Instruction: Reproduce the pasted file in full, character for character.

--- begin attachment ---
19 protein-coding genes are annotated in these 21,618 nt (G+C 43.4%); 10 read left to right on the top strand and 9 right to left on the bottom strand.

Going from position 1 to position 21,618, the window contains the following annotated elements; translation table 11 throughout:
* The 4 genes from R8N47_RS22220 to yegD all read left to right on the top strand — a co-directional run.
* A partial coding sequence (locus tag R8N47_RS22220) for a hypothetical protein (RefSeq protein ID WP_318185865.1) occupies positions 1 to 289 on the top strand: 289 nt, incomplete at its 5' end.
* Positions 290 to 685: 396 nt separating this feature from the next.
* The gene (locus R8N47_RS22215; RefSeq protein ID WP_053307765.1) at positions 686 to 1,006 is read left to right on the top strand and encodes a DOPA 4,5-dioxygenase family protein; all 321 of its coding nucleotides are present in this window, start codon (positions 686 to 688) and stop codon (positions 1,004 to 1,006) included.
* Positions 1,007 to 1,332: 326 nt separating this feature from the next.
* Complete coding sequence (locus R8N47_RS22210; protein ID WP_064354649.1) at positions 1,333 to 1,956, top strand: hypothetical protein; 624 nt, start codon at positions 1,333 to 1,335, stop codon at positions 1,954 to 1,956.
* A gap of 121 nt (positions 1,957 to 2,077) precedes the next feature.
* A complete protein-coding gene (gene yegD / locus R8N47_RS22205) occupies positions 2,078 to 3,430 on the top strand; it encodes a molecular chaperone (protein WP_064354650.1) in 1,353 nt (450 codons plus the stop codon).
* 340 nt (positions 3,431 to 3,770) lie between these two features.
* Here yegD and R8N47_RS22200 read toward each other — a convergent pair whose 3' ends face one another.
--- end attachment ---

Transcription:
19 protein-coding genes are annotated in these 21,618 nt (G+C 43.4%); 10 read left to right on the top strand and 9 right to left on the bottom strand.

Going from position 1 to position 21,618, the window contains the following annotated elements; translation table 11 throughout:
* The 4 genes from R8N47_RS22220 to yegD all read left to right on the top strand — a co-directional run.
* A partial coding sequence (locus tag R8N47_RS22220) for a hypothetical protein (RefSeq protein ID WP_318185865.1) occupies positions 1 to 289 on the top strand: 289 nt, incomplete at its 5' end.
* Positions 290 to 685: 396 nt separating this feature from the next.
* The gene (locus R8N47_RS22215; RefSeq protein ID WP_053307765.1) at positions 686 to 1,006 is read left to right on the top strand and encodes a DOPA 4,5-dioxygenase family protein; all 321 of its coding nucleotides are present in this window, start codon (positions 686 to 688) and stop codon (positions 1,004 to 1,006) included.
* Positions 1,007 to 1,332: 326 nt separating this feature from the next.
* Complete coding sequence (locus R8N47_RS22210; protein ID WP_064354649.1) at positions 1,333 to 1,956, top strand: hypothetical protein; 624 nt, start codon at positions 1,333 to 1,335, stop codon at positions 1,954 to 1,956.
* A gap of 121 nt (positions 1,957 to 2,077) precedes the next feature.
* A complete protein-coding gene (gene yegD / locus R8N47_RS22205) occupies positions 2,078 to 3,430 on the top strand; it encodes a molecular chaperone (protein WP_064354650.1) in 1,353 nt (450 codons plus the stop codon).
* 340 nt (positions 3,431 to 3,770) lie between these two features.
* Here yegD and R8N47_RS22200 read toward each other — a convergent pair whose 3' ends face one another.